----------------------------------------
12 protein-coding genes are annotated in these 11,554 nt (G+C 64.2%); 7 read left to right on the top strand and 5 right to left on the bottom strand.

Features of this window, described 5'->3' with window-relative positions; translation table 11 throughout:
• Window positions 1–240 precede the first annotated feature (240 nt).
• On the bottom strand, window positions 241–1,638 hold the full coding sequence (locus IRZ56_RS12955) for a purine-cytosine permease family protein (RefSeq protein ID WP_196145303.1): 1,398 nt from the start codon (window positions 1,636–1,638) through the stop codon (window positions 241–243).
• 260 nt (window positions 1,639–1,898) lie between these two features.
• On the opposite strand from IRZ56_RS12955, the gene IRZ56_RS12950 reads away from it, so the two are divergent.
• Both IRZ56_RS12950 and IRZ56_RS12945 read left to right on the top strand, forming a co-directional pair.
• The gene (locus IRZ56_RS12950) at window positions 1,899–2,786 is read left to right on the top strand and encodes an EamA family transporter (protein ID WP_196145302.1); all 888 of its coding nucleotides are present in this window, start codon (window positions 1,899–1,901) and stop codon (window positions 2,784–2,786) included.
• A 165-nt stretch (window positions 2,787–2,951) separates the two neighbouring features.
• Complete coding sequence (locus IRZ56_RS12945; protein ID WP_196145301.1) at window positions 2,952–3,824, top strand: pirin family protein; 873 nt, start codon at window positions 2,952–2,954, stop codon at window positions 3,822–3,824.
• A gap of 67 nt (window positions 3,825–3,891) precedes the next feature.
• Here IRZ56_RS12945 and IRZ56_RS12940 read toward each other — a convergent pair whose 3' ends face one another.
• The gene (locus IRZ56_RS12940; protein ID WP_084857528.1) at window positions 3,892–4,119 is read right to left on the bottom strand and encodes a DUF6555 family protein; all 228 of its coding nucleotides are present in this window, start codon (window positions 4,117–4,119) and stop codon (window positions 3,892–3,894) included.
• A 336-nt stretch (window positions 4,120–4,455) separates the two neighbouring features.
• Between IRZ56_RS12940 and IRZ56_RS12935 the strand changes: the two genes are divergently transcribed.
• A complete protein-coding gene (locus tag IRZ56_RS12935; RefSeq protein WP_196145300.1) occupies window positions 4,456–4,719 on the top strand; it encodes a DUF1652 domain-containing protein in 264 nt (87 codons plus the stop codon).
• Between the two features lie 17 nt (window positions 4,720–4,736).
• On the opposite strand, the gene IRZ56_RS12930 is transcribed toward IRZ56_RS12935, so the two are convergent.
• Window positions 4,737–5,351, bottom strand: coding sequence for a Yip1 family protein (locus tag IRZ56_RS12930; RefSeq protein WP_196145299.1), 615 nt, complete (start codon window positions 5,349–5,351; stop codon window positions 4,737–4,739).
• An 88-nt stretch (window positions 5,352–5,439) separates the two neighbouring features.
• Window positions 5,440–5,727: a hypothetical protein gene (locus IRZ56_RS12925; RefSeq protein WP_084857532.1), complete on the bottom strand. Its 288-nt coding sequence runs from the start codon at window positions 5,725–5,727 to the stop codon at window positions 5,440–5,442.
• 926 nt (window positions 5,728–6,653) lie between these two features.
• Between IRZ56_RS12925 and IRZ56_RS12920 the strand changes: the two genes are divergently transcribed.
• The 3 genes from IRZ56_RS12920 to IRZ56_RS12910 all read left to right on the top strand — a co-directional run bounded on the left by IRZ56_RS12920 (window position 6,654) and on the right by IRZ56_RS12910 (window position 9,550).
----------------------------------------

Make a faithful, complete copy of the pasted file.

12 protein-coding genes are annotated in these 11,554 nt (G+C 64.2%); 7 read left to right on the top strand and 5 right to left on the bottom strand.

Features of this window, described 5'->3' with window-relative positions; translation table 11 throughout:
• Window positions 1–240 precede the first annotated feature (240 nt).
• On the bottom strand, window positions 241–1,638 hold the full coding sequence (locus IRZ56_RS12955) for a purine-cytosine permease family protein (RefSeq protein ID WP_196145303.1): 1,398 nt from the start codon (window positions 1,636–1,638) through the stop codon (window positions 241–243).
• 260 nt (window positions 1,639–1,898) lie between these two features.
• On the opposite strand from IRZ56_RS12955, the gene IRZ56_RS12950 reads away from it, so the two are divergent.
• Both IRZ56_RS12950 and IRZ56_RS12945 read left to right on the top strand, forming a co-directional pair.
• The gene (locus IRZ56_RS12950) at window positions 1,899–2,786 is read left to right on the top strand and encodes an EamA family transporter (protein ID WP_196145302.1); all 888 of its coding nucleotides are present in this window, start codon (window positions 1,899–1,901) and stop codon (window positions 2,784–2,786) included.
• A 165-nt stretch (window positions 2,787–2,951) separates the two neighbouring features.
• Complete coding sequence (locus IRZ56_RS12945; protein ID WP_196145301.1) at window positions 2,952–3,824, top strand: pirin family protein; 873 nt, start codon at window positions 2,952–2,954, stop codon at window positions 3,822–3,824.
• A gap of 67 nt (window positions 3,825–3,891) precedes the next feature.
• Here IRZ56_RS12945 and IRZ56_RS12940 read toward each other — a convergent pair whose 3' ends face one another.
• The gene (locus IRZ56_RS12940; protein ID WP_084857528.1) at window positions 3,892–4,119 is read right to left on the bottom strand and encodes a DUF6555 family protein; all 228 of its coding nucleotides are present in this window, start codon (window positions 4,117–4,119) and stop codon (window positions 3,892–3,894) included.
• A 336-nt stretch (window positions 4,120–4,455) separates the two neighbouring features.
• Between IRZ56_RS12940 and IRZ56_RS12935 the strand changes: the two genes are divergently transcribed.
• A complete protein-coding gene (locus tag IRZ56_RS12935; RefSeq protein WP_196145300.1) occupies window positions 4,456–4,719 on the top strand; it encodes a DUF1652 domain-containing protein in 264 nt (87 codons plus the stop codon).
• Between the two features lie 17 nt (window positions 4,720–4,736).
• On the opposite strand, the gene IRZ56_RS12930 is transcribed toward IRZ56_RS12935, so the two are convergent.
• Window positions 4,737–5,351, bottom strand: coding sequence for a Yip1 family protein (locus tag IRZ56_RS12930; RefSeq protein WP_196145299.1), 615 nt, complete (start codon window positions 5,349–5,351; stop codon window positions 4,737–4,739).
• An 88-nt stretch (window positions 5,352–5,439) separates the two neighbouring features.
• Window positions 5,440–5,727: a hypothetical protein gene (locus IRZ56_RS12925; RefSeq protein WP_084857532.1), complete on the bottom strand. Its 288-nt coding sequence runs from the start codon at window positions 5,725–5,727 to the stop codon at window positions 5,440–5,442.
• 926 nt (window positions 5,728–6,653) lie between these two features.
• Between IRZ56_RS12925 and IRZ56_RS12920 the strand changes: the two genes are divergently transcribed.
• The 3 genes from IRZ56_RS12920 to IRZ56_RS12910 all read left to right on the top strand — a co-directional run bounded on the left by IRZ56_RS12920 (window position 6,654) and on the right by IRZ56_RS12910 (window position 9,550).